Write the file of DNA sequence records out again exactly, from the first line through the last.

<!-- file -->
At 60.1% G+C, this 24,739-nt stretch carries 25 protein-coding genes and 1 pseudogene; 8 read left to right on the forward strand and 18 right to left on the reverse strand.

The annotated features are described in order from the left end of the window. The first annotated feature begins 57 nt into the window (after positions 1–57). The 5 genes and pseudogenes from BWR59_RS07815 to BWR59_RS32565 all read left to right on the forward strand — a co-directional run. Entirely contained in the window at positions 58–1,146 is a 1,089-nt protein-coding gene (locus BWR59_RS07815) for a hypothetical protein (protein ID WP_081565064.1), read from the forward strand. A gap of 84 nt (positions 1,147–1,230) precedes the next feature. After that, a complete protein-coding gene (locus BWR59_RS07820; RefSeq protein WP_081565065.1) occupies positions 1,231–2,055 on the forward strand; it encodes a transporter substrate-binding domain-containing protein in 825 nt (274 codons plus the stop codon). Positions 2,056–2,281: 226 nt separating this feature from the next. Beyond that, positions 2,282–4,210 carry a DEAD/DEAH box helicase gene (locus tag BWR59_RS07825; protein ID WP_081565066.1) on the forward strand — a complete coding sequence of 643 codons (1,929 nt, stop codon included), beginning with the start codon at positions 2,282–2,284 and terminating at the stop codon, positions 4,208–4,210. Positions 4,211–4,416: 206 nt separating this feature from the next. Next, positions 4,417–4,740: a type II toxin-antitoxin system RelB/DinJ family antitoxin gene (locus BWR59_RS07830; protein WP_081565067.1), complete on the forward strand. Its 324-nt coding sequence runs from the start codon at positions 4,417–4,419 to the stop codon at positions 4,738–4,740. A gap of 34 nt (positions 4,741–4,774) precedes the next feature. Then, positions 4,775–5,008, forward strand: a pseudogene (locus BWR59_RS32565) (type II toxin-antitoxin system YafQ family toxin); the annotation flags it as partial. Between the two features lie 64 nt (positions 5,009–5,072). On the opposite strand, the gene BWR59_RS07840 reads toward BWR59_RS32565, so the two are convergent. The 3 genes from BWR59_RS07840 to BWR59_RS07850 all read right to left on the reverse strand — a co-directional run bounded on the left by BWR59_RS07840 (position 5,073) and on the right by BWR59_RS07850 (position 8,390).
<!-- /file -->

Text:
At 60.1% G+C, this 24,739-nt stretch carries 25 protein-coding genes and 1 pseudogene; 8 read left to right on the forward strand and 18 right to left on the reverse strand.

The annotated features are described in order from the left end of the window. The first annotated feature begins 57 nt into the window (after positions 1–57). The 5 genes and pseudogenes from BWR59_RS07815 to BWR59_RS32565 all read left to right on the forward strand — a co-directional run. Entirely contained in the window at positions 58–1,146 is a 1,089-nt protein-coding gene (locus BWR59_RS07815) for a hypothetical protein (protein ID WP_081565064.1), read from the forward strand. A gap of 84 nt (positions 1,147–1,230) precedes the next feature. After that, a complete protein-coding gene (locus BWR59_RS07820; RefSeq protein WP_081565065.1) occupies positions 1,231–2,055 on the forward strand; it encodes a transporter substrate-binding domain-containing protein in 825 nt (274 codons plus the stop codon). Positions 2,056–2,281: 226 nt separating this feature from the next. Beyond that, positions 2,282–4,210 carry a DEAD/DEAH box helicase gene (locus tag BWR59_RS07825; protein ID WP_081565066.1) on the forward strand — a complete coding sequence of 643 codons (1,929 nt, stop codon included), beginning with the start codon at positions 2,282–2,284 and terminating at the stop codon, positions 4,208–4,210. Positions 4,211–4,416: 206 nt separating this feature from the next. Next, positions 4,417–4,740: a type II toxin-antitoxin system RelB/DinJ family antitoxin gene (locus BWR59_RS07830; protein WP_081565067.1), complete on the forward strand. Its 324-nt coding sequence runs from the start codon at positions 4,417–4,419 to the stop codon at positions 4,738–4,740. A gap of 34 nt (positions 4,741–4,774) precedes the next feature. Then, positions 4,775–5,008, forward strand: a pseudogene (locus BWR59_RS32565) (type II toxin-antitoxin system YafQ family toxin); the annotation flags it as partial. Between the two features lie 64 nt (positions 5,009–5,072). On the opposite strand, the gene BWR59_RS07840 reads toward BWR59_RS32565, so the two are convergent. The 3 genes from BWR59_RS07840 to BWR59_RS07850 all read right to left on the reverse strand — a co-directional run bounded on the left by BWR59_RS07840 (position 5,073) and on the right by BWR59_RS07850 (position 8,390).